INDEPENDENT NEWS

Farm Foresters Defer Forest Accord Decision

Published: Tue 23 May 2000 10:19 AM
Farm Foresters Defer Decision To Leave Nz Forest Accord
PRESS RELEASE
FARM FORESTERS DEFER DECISION TO LEAVE NZ FOREST ACCORD
At the recent New Zealand Farm Forestry Annual Conference in Balclutha, members voted to remain within the New Zealand Forest Accord and to discuss their concerns with other parties to the Accord.
The New Zealand Forest Accord was negotiated and signed by production forest interests and a range of environmental organisations in 1991.It has been seen as an historic landmark agreement between these parties and used as a basis for other subsequent agreements.
The original signatories to the NZ Forest Accord included the New Zealand Forest Owners Association, the New Zealand Farm Forestry Association, the Royal Forest and Bird Protection Society, ECO (Environmental & Conservation Organisations of NZ) and other environmental organisations.
The primary objectives of the NZ Forest Accord had been to provide for the protection of areas of native forest within areas of exotic plantations, to support the sustainable management of natural indigenous forest, to acknowledge the value of exotic plantations in reducing the pressure on natural forests, and to provide a forum for debate and conflict resolution between the parties.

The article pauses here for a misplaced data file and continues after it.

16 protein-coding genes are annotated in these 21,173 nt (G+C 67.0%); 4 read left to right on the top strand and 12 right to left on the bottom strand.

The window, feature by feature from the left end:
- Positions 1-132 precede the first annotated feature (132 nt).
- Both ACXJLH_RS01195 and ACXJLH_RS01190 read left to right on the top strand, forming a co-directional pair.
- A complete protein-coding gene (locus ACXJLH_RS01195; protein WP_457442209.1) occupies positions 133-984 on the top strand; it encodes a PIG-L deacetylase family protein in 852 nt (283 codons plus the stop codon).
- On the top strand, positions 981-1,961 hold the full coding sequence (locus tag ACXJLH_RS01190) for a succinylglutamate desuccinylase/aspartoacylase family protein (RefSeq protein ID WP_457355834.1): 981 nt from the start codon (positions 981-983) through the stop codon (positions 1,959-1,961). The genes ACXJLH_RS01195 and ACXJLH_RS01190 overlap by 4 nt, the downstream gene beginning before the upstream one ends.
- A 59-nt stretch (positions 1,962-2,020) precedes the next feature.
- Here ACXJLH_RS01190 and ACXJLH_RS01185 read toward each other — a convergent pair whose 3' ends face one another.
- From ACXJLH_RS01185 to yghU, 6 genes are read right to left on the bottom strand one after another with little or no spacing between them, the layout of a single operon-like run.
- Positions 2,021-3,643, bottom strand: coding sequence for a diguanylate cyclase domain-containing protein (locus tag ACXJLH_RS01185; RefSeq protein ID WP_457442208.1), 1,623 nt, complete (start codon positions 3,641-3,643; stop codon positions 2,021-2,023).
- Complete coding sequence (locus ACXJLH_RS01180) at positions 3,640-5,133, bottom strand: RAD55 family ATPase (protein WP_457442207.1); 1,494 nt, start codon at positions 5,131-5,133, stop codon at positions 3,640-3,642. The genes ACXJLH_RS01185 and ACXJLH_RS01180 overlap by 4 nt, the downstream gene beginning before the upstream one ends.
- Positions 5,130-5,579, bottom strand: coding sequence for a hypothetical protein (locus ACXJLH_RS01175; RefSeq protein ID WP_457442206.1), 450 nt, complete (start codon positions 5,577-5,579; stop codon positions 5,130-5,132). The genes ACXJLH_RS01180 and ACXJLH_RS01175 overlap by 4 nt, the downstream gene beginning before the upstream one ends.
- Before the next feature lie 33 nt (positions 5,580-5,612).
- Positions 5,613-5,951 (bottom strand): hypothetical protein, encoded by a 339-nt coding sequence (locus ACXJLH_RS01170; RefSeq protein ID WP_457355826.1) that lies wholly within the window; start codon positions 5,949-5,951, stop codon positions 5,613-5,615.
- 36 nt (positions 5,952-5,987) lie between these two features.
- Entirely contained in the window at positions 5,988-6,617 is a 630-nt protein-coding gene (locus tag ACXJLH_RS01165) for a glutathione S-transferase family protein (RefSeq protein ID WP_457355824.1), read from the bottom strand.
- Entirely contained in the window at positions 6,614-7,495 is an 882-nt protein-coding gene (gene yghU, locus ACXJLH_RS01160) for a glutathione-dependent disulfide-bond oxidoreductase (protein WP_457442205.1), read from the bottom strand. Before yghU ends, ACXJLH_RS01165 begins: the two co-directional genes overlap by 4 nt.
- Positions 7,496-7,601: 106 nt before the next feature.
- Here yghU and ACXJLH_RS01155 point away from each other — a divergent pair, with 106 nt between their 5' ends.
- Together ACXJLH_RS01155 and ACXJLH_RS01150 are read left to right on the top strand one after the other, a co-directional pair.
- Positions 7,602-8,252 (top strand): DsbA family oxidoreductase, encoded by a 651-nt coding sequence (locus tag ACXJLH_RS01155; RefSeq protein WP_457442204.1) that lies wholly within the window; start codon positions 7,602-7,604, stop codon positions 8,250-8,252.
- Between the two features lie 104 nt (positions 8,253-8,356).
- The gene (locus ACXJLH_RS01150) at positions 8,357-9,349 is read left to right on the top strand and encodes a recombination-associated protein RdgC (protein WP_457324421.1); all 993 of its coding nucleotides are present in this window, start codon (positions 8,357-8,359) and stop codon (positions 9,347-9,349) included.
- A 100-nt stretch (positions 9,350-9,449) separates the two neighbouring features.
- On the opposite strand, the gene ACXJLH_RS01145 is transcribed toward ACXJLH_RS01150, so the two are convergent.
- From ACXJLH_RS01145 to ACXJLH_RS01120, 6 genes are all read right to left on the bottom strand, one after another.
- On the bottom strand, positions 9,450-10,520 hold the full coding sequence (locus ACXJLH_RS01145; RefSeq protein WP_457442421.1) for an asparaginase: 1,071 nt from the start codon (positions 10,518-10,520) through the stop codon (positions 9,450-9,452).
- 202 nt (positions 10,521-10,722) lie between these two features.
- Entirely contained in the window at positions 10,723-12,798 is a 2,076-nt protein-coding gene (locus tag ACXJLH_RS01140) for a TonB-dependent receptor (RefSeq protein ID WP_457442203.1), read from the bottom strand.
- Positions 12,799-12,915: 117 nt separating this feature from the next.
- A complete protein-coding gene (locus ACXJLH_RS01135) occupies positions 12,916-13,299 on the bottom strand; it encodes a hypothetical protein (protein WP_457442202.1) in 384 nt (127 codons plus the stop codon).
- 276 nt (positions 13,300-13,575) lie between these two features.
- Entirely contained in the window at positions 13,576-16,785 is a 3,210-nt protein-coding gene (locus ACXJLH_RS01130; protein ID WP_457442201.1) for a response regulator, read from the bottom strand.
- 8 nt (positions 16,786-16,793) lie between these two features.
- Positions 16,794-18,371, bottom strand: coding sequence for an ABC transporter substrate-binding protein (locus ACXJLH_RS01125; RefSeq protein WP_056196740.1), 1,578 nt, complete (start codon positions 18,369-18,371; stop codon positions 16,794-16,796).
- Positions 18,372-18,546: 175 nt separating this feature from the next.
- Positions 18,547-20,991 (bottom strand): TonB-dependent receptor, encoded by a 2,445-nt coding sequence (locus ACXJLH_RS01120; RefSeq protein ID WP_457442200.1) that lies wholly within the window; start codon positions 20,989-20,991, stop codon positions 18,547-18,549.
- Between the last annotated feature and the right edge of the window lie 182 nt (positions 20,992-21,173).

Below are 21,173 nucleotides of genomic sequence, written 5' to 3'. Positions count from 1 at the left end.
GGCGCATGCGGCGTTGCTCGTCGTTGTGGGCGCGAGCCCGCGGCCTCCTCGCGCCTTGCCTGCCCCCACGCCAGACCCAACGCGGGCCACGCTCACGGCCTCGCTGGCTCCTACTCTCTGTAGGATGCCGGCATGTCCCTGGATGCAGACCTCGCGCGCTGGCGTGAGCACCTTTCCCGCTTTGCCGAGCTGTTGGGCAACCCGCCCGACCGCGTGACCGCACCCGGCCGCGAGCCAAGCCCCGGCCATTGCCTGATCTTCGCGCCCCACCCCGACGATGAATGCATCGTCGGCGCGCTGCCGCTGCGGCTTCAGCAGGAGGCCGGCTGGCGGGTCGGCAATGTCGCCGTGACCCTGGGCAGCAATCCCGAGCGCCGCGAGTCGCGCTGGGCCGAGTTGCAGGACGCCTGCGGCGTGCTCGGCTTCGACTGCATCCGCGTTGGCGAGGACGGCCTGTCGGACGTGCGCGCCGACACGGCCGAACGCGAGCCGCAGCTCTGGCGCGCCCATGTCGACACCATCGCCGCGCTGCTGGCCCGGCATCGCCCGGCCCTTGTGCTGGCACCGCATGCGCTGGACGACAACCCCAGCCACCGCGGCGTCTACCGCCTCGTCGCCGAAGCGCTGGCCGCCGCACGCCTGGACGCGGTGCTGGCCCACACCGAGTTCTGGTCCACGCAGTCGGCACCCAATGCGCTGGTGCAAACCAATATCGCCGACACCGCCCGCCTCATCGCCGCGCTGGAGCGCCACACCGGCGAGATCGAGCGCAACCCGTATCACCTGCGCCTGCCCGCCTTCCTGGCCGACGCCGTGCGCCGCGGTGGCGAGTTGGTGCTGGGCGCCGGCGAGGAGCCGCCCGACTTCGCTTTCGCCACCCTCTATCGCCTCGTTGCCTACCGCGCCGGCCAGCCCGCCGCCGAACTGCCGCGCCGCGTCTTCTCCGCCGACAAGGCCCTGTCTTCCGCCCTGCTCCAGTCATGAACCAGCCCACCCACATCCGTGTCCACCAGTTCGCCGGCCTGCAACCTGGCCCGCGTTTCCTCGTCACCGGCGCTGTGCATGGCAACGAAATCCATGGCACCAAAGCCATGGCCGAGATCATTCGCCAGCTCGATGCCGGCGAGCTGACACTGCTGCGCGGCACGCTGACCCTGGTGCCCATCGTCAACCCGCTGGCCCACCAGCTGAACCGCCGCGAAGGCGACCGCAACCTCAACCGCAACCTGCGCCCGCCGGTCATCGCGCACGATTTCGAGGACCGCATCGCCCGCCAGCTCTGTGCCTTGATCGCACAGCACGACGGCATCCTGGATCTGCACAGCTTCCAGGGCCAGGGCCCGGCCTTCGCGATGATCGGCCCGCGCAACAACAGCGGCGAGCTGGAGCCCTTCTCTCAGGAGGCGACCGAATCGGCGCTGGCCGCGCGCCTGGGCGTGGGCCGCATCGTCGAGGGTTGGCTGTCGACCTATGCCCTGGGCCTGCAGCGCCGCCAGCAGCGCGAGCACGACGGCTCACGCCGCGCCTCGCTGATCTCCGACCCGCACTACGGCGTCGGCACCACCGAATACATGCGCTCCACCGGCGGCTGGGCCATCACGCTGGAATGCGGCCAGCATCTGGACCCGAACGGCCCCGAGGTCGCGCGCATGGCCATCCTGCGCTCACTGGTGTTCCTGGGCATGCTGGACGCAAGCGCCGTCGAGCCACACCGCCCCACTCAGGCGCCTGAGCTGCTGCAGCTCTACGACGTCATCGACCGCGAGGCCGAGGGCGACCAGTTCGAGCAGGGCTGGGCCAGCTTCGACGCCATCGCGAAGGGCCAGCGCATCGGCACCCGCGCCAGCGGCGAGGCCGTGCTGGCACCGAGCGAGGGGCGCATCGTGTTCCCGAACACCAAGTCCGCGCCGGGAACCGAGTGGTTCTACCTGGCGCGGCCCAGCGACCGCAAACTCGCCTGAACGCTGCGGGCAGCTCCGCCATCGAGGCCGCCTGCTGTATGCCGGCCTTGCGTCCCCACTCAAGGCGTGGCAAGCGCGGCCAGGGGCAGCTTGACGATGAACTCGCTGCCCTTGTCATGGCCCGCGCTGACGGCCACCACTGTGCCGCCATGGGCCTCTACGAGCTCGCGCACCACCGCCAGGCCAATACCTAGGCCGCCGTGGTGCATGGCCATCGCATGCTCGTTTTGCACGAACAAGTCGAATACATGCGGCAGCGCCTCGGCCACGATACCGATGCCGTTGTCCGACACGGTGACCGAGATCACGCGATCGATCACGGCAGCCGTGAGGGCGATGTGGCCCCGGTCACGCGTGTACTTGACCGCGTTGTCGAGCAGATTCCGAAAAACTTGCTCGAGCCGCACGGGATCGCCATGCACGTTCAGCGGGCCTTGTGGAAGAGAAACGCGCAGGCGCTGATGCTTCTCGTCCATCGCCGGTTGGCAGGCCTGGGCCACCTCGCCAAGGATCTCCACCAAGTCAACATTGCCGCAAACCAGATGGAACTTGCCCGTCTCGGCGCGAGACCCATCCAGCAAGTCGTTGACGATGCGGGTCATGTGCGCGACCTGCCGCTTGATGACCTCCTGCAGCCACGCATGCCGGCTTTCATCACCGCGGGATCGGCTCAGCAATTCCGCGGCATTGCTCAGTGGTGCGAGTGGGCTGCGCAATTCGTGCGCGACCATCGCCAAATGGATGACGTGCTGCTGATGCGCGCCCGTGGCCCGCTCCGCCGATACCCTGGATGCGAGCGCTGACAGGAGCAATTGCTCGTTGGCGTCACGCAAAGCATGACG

However, members of Farm Forestry, particularly those managing natural indigenous forest, have become increasingly concerned about the unilateral and incremental change in position of the environmental signatories who now seek an end to all sustainable indigenous forest management.
“The policy shifts by these environmental organisations are seen as being contrary to the conditions outlined in the Accord and may be viewed as an attempt to undermine the sustainable forest management industry. “It’s time we sat round the table and sorted this out. We would rather discuss our concerns with all other signatories and attempt to reach an understanding rather than simply withdrawing from the Accord.” the President of the Farm Forestry Association, Mr Mike Halliday said.

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